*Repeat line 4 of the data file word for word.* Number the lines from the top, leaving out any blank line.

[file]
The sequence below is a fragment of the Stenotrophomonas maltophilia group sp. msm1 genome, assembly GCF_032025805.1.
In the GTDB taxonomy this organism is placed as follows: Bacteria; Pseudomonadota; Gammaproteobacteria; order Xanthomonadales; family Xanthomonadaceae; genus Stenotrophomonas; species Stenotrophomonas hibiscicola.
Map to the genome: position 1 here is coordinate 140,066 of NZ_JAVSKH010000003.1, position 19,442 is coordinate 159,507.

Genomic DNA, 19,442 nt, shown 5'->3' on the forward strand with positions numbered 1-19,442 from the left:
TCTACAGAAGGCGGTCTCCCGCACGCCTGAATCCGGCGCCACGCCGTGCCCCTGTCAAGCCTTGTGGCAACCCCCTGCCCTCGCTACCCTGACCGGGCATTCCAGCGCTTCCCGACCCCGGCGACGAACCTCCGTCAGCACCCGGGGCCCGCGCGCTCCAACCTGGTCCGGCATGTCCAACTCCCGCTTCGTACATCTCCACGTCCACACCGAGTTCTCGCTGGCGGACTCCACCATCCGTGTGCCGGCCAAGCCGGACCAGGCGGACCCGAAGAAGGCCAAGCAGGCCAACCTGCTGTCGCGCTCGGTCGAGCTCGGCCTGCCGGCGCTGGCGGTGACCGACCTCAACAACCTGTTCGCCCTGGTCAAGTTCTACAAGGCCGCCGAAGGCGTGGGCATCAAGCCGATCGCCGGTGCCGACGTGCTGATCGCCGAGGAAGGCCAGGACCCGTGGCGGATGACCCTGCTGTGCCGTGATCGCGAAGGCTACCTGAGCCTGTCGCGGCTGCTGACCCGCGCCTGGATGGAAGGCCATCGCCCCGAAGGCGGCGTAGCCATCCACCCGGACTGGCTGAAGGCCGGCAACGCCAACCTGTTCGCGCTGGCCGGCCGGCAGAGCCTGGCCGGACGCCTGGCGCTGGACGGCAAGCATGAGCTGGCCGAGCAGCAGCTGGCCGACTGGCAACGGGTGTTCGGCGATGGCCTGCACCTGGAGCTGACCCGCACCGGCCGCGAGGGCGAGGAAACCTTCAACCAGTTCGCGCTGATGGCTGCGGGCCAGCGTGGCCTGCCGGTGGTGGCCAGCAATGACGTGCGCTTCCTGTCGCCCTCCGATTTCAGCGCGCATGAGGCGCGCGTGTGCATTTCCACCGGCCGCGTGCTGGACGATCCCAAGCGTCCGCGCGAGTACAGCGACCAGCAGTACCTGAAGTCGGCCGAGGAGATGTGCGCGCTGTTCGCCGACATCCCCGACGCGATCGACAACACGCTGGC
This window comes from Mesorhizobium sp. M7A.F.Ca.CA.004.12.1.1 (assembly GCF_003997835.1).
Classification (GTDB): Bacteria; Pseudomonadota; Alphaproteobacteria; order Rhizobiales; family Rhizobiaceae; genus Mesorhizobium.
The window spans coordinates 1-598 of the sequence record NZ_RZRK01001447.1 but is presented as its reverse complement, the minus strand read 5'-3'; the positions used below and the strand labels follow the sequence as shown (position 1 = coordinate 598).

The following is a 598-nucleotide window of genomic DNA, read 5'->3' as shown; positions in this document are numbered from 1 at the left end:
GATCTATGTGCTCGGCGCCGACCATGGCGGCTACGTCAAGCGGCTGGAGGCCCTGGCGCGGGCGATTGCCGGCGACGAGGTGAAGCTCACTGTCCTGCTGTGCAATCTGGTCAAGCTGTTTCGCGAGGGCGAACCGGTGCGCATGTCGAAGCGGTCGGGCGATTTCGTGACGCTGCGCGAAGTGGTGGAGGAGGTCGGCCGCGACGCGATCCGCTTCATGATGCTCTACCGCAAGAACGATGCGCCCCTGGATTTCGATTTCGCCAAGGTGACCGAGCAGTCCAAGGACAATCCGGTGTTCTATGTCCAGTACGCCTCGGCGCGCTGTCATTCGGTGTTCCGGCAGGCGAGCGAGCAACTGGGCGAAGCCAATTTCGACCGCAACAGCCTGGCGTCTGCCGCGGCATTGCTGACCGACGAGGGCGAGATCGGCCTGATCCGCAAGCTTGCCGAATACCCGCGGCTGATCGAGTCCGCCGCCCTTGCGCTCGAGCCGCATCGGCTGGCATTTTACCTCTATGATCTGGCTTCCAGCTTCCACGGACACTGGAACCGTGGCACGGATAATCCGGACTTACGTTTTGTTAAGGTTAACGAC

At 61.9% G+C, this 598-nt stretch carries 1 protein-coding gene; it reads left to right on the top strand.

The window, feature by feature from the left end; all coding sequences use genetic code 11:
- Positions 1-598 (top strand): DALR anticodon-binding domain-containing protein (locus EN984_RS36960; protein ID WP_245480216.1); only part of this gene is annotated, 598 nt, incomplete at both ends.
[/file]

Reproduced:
Genomic DNA, 19,442 nt, shown 5'->3' on the forward strand with positions numbered 1-19,442 from the left: